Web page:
When the Bible Bothers Our Conscience

by Rachel Held Evans Read Distraction Free

Our last conversation about William Webb’s Slaves, Women, and Homosexuals certainly generated a lot of responses, particularly concerning the role of women in church leadership, which means the post accomplished its purposes of highlighting the challenges of applying the teachings of Scripture in today’s culture. Today I want to focus on Webb’s “redemptive movement hermeneutic,” specifically as it applies to those tricky passages of Scripture that leave us scratching our heads. 

I don’t think it’s possible to honestly read the Bible without bumping into a passage or two that is deeply troubling. 

When I was a kid, we sang Sunday School songs about Joshua and the Battle of Jericho that never mentioned the fact that the Israelites “utterly destroyed everything in the city, both man and woman, young and old, and ox and sheep and donkey, with the edge of the sword.” (Joshua 6:21) Nor did we discuss God’s command to King Saul that he “strike Amalek and utterly destroy all that he has, and do not spare him; but put to death both man and woman, child and infant, ox and sheep, camel and donkey.” (1 Samuel 15:3) Today we would flatly condemn such actions as genocide.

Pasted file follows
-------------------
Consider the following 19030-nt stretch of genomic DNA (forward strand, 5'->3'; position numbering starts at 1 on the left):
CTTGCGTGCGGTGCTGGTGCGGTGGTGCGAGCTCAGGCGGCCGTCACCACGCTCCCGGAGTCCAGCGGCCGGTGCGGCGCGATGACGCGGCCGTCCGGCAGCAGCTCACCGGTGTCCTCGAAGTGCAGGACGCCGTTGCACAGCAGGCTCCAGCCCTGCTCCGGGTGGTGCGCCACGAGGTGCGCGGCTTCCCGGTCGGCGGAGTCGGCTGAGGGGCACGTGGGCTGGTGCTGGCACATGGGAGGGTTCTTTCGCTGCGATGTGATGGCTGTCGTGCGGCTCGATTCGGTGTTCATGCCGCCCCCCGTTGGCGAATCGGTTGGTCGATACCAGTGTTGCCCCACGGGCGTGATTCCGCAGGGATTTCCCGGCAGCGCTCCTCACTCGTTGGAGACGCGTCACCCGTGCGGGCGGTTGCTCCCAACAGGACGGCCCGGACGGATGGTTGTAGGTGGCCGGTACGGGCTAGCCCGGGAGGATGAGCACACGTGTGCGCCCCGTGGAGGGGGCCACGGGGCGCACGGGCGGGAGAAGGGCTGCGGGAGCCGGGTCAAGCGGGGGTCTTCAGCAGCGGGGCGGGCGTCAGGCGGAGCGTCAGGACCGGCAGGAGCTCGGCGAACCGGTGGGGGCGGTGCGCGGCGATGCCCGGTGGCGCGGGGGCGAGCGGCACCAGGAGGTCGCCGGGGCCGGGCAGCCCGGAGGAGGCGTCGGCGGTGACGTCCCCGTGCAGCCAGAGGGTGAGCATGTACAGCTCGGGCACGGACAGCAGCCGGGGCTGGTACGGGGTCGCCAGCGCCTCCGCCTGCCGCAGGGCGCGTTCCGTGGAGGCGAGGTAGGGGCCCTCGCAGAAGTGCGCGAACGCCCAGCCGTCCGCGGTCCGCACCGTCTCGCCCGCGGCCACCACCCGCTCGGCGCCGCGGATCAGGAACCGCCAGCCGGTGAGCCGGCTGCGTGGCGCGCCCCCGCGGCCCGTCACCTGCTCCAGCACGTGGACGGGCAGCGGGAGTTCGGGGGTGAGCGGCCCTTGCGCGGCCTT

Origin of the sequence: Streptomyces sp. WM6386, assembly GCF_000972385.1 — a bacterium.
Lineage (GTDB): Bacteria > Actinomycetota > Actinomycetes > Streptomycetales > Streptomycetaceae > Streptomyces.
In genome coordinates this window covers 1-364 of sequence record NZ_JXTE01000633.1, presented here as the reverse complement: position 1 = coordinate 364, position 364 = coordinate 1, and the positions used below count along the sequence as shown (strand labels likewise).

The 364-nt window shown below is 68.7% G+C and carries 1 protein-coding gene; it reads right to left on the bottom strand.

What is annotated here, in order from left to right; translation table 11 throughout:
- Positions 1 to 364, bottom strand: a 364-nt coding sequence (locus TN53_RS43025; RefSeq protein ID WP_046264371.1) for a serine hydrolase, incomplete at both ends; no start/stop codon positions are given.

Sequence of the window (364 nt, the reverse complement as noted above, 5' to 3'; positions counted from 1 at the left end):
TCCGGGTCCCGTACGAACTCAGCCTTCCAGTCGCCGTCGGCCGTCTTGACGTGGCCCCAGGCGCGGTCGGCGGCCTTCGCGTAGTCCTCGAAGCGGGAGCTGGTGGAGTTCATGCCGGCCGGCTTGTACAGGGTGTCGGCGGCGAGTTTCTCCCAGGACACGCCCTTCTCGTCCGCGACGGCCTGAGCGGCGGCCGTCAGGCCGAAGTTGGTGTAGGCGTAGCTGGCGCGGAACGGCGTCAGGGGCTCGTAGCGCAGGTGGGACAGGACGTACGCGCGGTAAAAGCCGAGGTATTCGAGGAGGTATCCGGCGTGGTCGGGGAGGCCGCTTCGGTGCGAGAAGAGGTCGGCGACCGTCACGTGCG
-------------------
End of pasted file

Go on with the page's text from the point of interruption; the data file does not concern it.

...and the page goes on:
As a woman, I often struggle with the misogynistic elements of biblical culture. Just as offensive as the atrocities of Sodom and Gomorrah is Lot’s suggestion that the mob rape his virgin daughters. The inequality of laws concerning punishment of suspicion of adultery, the pervasiveness of polygamy, the fact that women were viewed as property, the lesser value ascribed to baby girls, and the suggestion that women are more easily deceived than men are all striking problems for modern readers…and as Christians we should not underestimate the impact they may have on unbelieving seekers.

To be fair, I’ve always been encouraged by Jesus’ treatment of women. From his female disciples, to the woman caught in adultery, to the Samaritan at the well, He broke with social convention to show compassion and respect for women time and time again. I find it both infuriating and ironic that in the Apostle Paul’s lengthy defense of the resurrection in I Corinthians 15, he conveniently omits any mention of the famous female witnesses. And yet these days, apologists use their presence in all four gospel stories as evidence to support the authenticity of the resurrection accounts!

Webb deals with the troubling passages concerning slaves, women, and homosexuals by applying what he calls a redemptive movement hermeneutic to distinguish between cultural and trans-cultural  components within Scripture. The key to Webb’s approach is the idea that when one looks at the broader biblical culture (Ancient Near East, Greco-Roman) and compares it to the biblical ethic, one can detect significant progress in the direction of the so-called “ultimate ethic.”